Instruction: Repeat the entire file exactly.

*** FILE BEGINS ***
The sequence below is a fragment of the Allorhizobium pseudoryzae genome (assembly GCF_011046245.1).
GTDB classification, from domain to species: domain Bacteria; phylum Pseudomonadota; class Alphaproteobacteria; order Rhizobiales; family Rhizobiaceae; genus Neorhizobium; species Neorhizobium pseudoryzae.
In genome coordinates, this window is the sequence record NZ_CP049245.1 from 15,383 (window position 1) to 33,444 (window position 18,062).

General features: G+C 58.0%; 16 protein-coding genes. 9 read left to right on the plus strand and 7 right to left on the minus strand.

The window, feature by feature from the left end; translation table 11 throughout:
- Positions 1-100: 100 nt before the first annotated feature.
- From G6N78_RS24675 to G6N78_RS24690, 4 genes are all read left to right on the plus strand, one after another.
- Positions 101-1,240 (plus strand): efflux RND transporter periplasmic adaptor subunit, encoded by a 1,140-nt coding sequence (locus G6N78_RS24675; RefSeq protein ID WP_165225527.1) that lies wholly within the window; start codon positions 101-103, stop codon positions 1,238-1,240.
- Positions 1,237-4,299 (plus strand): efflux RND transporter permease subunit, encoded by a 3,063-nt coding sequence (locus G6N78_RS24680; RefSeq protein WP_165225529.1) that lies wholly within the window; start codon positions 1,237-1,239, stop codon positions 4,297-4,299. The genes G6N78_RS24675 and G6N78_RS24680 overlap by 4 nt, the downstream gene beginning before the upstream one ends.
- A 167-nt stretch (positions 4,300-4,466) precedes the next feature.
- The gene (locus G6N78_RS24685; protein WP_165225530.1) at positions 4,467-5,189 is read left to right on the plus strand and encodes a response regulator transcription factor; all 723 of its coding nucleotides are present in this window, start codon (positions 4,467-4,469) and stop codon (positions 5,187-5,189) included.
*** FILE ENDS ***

The sequence below is a fragment of the Allorhizobium pseudoryzae genome (assembly GCF_011046245.1).
GTDB classification, from domain to species: domain Bacteria; phylum Pseudomonadota; class Alphaproteobacteria; order Rhizobiales; family Rhizobiaceae; genus Neorhizobium; species Neorhizobium pseudoryzae.
In genome coordinates, this window is the sequence record NZ_CP049245.1 from 15,383 (window position 1) to 33,444 (window position 18,062).

General features: G+C 58.0%; 16 protein-coding genes. 9 read left to right on the plus strand and 7 right to left on the minus strand.

The window, feature by feature from the left end; translation table 11 throughout:
- Positions 1-100: 100 nt before the first annotated feature.
- From G6N78_RS24675 to G6N78_RS24690, 4 genes are all read left to right on the plus strand, one after another.
- Positions 101-1,240 (plus strand): efflux RND transporter periplasmic adaptor subunit, encoded by a 1,140-nt coding sequence (locus G6N78_RS24675; RefSeq protein ID WP_165225527.1) that lies wholly within the window; start codon positions 101-103, stop codon positions 1,238-1,240.
- Positions 1,237-4,299 (plus strand): efflux RND transporter permease subunit, encoded by a 3,063-nt coding sequence (locus G6N78_RS24680; RefSeq protein WP_165225529.1) that lies wholly within the window; start codon positions 1,237-1,239, stop codon positions 4,297-4,299. The genes G6N78_RS24675 and G6N78_RS24680 overlap by 4 nt, the downstream gene beginning before the upstream one ends.
- A 167-nt stretch (positions 4,300-4,466) precedes the next feature.
- The gene (locus G6N78_RS24685; protein WP_165225530.1) at positions 4,467-5,189 is read left to right on the plus strand and encodes a response regulator transcription factor; all 723 of its coding nucleotides are present in this window, start codon (positions 4,467-4,469) and stop codon (positions 5,187-5,189) included.